Norway often features prominently on Cosmic Jazz and there was even a Norwegian connection to the two British artists at the end of the show. Kit Downes was accompanied by cellist Lucy Railton, both of whom I saw perform in Norwich last year with Norwegian musicians led by Thomas Stronin. In the audience,  were the members of Mammal Hands and the connections go further as Kit Downes is also from Norwich. A Fine City it says as you arrive – but clearly now also for the music as well as its architecture.

  1. Chuck Berry – Sweet Little Sixteen (live) from Jazz On A Summer’s Day
  2. Mammal Hands – Hillum from Floa
  3. Mammal Hands – Think Anything from Floa
  4. Guilio Romano Malaisi –Randagio from Unexpected Journey
  5. Orange Trane feat. Soweto Kinch – About MV from Interpersonal Lines
  6. Orange Trane Acoustic Trio – Fugu from Fugu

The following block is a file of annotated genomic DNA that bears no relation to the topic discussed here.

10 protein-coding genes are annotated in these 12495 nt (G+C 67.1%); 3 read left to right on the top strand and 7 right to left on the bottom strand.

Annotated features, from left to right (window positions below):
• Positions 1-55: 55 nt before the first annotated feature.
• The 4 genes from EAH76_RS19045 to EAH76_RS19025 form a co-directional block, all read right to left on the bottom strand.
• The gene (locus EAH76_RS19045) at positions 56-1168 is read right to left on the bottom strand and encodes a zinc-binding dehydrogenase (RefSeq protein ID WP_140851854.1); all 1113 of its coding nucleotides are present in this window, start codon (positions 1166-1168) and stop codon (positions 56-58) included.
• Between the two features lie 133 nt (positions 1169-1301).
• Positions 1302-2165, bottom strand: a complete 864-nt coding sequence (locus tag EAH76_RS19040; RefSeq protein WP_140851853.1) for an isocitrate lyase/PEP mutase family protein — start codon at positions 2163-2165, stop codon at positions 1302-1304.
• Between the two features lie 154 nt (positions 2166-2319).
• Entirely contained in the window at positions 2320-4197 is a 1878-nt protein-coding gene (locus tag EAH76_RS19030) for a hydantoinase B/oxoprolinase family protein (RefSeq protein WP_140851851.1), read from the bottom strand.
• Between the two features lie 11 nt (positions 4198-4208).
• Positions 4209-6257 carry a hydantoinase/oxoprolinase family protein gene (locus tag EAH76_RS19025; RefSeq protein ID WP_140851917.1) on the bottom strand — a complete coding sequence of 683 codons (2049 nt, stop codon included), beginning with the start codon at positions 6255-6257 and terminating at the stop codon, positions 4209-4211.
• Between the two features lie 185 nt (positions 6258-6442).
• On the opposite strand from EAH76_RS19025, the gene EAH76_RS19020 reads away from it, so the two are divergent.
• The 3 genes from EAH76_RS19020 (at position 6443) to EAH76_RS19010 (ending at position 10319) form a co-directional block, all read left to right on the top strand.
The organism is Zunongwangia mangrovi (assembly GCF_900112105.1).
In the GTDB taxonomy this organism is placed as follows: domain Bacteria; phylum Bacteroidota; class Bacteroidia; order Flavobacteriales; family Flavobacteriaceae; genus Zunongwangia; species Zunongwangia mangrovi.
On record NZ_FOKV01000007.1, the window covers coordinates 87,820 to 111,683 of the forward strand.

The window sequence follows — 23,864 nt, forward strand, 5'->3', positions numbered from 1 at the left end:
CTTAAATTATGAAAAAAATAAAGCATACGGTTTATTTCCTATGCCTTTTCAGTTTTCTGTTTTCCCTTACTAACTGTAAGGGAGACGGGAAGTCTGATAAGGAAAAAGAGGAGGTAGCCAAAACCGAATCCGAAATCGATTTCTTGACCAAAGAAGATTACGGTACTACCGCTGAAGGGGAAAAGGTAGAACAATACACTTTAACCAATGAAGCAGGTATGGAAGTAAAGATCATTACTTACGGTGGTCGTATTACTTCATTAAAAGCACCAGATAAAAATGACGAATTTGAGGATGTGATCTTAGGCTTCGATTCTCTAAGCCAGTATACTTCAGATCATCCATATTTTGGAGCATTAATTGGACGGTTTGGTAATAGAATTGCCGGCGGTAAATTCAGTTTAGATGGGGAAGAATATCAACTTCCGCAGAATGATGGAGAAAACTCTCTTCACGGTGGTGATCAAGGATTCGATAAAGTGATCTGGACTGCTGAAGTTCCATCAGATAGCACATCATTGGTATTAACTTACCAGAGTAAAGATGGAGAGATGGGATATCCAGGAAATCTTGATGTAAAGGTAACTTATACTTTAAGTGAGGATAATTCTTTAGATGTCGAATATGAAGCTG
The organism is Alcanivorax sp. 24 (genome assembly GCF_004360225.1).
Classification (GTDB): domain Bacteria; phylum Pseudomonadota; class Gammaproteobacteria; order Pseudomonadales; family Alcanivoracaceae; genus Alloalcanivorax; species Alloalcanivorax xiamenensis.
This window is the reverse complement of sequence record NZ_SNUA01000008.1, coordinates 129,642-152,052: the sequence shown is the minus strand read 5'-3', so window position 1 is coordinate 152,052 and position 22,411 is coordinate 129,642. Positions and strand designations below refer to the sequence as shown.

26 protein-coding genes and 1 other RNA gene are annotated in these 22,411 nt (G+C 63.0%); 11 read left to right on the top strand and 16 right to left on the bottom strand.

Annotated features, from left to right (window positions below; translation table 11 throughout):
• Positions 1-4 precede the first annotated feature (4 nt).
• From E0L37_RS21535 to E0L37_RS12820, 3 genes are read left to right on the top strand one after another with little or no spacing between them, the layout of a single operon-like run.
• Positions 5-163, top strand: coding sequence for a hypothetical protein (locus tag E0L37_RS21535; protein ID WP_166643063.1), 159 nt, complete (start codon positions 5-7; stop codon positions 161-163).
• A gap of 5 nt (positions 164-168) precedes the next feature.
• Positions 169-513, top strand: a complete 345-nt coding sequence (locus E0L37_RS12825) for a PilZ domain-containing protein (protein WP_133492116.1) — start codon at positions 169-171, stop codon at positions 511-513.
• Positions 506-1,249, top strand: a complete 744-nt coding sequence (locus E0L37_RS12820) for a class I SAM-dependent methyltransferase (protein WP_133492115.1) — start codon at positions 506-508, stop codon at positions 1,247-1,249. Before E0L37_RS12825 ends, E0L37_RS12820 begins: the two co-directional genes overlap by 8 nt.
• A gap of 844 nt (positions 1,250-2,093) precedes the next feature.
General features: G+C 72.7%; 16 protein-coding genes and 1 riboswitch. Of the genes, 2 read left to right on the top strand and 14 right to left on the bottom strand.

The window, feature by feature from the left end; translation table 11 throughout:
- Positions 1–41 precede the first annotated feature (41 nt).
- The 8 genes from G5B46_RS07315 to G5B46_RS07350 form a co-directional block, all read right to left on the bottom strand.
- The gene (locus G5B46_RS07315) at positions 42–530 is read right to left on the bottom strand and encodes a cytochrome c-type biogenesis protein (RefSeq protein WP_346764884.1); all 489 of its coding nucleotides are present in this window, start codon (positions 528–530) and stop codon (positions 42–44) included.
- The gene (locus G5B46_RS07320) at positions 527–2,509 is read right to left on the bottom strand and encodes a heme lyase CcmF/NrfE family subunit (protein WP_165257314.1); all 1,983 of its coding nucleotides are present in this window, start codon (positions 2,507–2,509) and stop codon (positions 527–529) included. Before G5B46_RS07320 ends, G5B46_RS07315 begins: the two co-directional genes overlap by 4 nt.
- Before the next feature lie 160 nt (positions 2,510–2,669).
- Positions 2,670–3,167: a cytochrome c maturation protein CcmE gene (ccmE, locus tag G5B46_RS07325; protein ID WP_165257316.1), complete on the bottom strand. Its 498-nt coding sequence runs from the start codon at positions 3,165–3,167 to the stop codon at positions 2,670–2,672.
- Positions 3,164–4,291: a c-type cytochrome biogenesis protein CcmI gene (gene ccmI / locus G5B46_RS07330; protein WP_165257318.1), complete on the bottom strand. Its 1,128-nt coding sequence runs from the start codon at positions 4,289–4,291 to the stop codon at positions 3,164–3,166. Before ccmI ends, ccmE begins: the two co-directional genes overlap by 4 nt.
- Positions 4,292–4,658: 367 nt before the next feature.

7. Dinosaur – Extinct from Together As One
  8. Eyolf Dale – Ban Joe from Wolf Valley
  9. Kit Downes – Tricko from Tricko

Neil notes: As I was adding to this blog, I learned of the death of alto saxophonist Arthur Blythe. We have featured Blythe’s unique tone on several recent CJ shows and I’ve chosen three tracks that capture his edgy vibrato that can still draw us back to jazz’s New Orleans heritage – including a fabulous version of John Coltrane’s Equinox from Blythe’s last album as leader in 2003. We may feature more from this underrated and sometimes neglected alto player in upcoming shows.


Derek is listening to:

Neil is listening to…